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Winter Olympics features diversity in broadcast booth too

William Douglas, McClatchy Washington Bureau on

Published in Olympics

PYEONGCHANG, South Korea -- Anson Carter expects to surprise some casual sports fans who tune into the 2018 Winter Olympics for ice hockey.

"You might not watch the whole game, but you might see what's happening between periods, and then you see a black face on TV talking about the game, giving some insightful analysis on what's going on," Carter said.

The 2018 Winter Games, which officially begin Friday, will have the largest contingent of black athletes in its history, helping to debunk the stereotype that blacks don't participate in so-called non-traditional winter sports.

The games will also feature diversity on the air. NBC's Mike Tirico makes his debut as the prime time face of the Winter Games, succeeding Bob Costas, who had hosted the networks' Olympic prime time coverage since 1992.

Carter, a Canadian who played 11 seasons in the National Hockey League, will analyze hockey games played in Pyeongchang from NBC Sports Group's International Broadcast Center in Stamford, Conn.

Although he's known to regular hockey viewers from his NHL and college hockey coverage on NBC Sports Network and "The MSG Hockey Show" in New York, Carter realizes that he might seem like an unconventional choice to those who only pay attention to the sport during the Olympics.

"I want to make sure I'm bringing my 'A' game to the table because it is all about diversity," he said. "You can't talk about being diverse on the ice but then off the ice you don't have the diversity as well when you have people capable of doing the job just like anybody else."

Carter said he's aware that a perception that black people know or care little about hockey.

That perception was recently reinforced by a "Saturday Night Live" skit in which Chance the Rapper played a New York Knicks basketball sideline reporter hopelessly trying to analyze a New York Rangers hockey game.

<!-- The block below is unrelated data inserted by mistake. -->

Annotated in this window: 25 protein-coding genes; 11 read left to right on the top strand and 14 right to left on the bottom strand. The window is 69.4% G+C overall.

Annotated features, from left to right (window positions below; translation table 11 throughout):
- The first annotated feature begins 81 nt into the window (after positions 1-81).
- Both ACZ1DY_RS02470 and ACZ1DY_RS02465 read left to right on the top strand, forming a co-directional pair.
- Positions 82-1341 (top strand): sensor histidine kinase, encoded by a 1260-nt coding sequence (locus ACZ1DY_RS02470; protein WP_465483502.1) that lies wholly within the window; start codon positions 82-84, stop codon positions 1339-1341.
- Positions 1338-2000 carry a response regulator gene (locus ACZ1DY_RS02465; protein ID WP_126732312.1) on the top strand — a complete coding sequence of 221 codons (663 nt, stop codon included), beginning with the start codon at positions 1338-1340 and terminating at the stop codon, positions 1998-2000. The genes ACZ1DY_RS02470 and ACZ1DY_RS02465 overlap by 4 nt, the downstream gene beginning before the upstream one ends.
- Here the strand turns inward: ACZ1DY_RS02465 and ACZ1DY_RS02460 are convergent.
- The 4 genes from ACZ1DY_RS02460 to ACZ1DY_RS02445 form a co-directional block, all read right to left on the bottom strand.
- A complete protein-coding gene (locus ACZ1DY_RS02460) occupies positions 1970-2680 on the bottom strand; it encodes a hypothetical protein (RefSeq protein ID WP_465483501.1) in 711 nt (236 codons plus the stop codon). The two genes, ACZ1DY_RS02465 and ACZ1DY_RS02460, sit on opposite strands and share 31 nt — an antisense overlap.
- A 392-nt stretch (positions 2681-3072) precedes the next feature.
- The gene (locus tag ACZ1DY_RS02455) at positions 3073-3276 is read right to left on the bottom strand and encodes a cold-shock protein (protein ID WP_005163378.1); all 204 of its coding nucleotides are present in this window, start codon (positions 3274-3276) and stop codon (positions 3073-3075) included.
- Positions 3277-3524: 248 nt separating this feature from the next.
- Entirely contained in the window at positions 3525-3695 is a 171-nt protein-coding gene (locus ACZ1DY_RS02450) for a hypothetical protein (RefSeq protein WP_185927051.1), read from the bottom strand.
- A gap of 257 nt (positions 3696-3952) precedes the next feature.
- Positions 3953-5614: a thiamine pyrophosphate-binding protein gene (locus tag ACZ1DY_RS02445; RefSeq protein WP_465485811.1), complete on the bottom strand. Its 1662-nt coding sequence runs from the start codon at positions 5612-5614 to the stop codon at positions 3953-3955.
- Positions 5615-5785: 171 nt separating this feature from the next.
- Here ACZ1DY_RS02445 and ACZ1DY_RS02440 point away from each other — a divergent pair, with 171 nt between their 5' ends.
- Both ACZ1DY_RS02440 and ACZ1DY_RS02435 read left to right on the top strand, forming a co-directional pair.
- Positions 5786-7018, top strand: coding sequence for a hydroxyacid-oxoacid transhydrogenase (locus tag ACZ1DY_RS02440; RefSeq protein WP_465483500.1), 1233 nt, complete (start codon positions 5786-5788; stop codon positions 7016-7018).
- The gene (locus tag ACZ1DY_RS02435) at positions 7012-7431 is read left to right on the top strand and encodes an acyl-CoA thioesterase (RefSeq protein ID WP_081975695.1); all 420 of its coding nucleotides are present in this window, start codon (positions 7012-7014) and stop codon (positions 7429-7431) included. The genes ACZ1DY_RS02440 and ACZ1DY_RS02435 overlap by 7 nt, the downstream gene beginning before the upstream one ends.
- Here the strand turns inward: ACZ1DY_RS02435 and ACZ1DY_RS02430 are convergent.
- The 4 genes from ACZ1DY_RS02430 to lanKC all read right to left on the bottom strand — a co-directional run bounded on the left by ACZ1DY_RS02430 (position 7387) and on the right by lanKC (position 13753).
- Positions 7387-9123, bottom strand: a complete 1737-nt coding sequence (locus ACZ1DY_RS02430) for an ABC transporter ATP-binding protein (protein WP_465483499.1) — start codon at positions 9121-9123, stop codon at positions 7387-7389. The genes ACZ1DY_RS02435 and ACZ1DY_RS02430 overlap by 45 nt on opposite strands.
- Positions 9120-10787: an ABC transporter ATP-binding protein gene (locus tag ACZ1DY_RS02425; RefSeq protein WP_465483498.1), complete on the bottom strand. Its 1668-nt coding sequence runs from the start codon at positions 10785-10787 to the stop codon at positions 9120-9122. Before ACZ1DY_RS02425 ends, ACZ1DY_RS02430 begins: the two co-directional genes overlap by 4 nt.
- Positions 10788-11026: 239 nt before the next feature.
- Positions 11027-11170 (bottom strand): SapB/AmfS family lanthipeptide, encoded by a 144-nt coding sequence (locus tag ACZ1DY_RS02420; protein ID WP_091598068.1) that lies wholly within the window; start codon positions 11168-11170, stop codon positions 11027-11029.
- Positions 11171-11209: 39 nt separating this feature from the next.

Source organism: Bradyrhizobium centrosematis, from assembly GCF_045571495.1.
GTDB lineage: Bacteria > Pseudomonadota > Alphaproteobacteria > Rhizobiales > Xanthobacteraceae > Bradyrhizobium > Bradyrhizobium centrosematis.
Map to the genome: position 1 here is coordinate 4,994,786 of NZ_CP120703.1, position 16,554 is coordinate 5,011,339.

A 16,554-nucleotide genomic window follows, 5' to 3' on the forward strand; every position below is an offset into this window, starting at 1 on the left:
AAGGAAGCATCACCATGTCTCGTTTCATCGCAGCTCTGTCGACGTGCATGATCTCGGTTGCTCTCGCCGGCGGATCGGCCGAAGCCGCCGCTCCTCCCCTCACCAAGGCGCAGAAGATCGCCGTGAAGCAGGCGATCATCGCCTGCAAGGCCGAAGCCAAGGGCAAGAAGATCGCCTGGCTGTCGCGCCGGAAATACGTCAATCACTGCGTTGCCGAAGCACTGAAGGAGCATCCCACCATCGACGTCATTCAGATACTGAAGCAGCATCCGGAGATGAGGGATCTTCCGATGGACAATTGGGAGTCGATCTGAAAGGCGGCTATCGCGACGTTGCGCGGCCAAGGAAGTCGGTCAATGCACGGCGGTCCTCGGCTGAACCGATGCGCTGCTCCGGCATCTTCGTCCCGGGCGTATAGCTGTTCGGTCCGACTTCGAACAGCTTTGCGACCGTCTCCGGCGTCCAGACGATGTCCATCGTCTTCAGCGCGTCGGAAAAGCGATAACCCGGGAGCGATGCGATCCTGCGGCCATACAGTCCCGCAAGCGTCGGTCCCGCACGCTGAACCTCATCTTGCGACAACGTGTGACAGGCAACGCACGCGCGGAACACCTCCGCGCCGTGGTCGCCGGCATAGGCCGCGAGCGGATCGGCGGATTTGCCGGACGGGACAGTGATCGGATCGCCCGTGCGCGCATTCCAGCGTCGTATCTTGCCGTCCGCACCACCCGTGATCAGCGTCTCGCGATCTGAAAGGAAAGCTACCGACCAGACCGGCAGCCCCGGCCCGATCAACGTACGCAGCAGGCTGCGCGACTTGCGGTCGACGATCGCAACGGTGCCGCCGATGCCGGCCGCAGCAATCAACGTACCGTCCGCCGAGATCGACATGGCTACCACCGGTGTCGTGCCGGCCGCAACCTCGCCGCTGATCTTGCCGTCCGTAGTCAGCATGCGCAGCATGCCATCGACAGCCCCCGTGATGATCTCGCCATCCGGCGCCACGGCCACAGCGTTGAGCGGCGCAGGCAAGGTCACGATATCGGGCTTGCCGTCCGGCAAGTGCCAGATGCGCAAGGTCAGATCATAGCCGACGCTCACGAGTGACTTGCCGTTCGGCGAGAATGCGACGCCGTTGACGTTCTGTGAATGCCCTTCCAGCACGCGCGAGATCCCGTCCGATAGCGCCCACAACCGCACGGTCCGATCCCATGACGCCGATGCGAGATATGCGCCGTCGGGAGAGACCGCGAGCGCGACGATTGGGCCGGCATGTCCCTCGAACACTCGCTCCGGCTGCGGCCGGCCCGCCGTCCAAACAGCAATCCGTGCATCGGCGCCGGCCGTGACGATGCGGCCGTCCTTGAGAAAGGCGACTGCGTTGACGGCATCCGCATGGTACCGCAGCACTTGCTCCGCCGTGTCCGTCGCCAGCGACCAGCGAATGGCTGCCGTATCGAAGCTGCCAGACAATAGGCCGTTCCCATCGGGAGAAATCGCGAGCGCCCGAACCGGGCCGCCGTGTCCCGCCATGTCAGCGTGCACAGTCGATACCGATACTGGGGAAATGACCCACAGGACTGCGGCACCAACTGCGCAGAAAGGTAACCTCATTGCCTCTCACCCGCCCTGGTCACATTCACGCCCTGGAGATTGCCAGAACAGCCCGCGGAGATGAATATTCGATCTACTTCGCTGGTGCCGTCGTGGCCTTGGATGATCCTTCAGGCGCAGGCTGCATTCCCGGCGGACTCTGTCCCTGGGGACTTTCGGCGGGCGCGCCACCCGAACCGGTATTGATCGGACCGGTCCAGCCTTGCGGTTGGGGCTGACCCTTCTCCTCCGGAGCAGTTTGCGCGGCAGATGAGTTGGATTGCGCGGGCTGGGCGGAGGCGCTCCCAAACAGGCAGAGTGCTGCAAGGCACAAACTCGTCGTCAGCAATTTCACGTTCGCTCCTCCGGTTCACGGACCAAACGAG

"Let's do that hockey!" Chance the Rapper said in the skit that went viral on social media.

The parody hit Carter's funny bone, but then it quickly hit home.

"I loved it, I thought it was funny," Carter said. "But at the same time, there are enough black people out there who know the game of hockey that you're like, 'Can we actually move past this point?' There's a lot more knowledgeable black fans out there than we get credit for.'"

Carter knows hockey from experience. He tallied 202 goals and 219 assists in 674 games over 11 seasons with the Washington Capitals, Boston Bruins, Edmonton Oilers, Vancouver Canucks, New York Rangers, Los Angeles Kings, Columbus Blue Jackets and Carolina Hurricanes.

 

Now he's part of a small but growing group of black hockey analysts and broadcasters on national and local airwaves.

Kevin Weekes, a former NHL goaltender, mans the analyst's desk on the NHL Network while David Amber co-hosts the late Saturday game on "Hockey Night in Canada," that nation's equivalent of "Monday Night Football" in terms of viewer popularity.

Tarik El-Bashir provides sideline and studio insights during Capitals broadcasts, where he's sometimes joined by Carter. Everett Fitzhugh is the voice of the minor league Cincinnati Cyclones of the ECHL.

Carter hopes his Winter Olympics work and the participation of 10 African Americans on the U.S. team along with black athletes from Jamaica, Nigeria, Ghana and other nations will help put the myth about blacks and winter sports to rest.

While some hail the increased presence of black athletes at the Winter Games as a milestone, they also caution that the numbers are still small since that more than 2,900 athletes are competing in Pyeongchang.

"As the percentage of the total team, I would think that's still, as they would say in a university setting or research setting, statistically insignificant," said Richard Lapchick, director of the Institute for Diversity and Ethics in Sport at the University of Central Florida.

Carter disagreed.

"You've got to start somewhere, right?" he said. "You can't all of sudden jump in and be a majority. It takes time."

(c)2018 McClatchy Washington Bureau

Visit the McClatchy Washington Bureau at www.mcclatchydc.com

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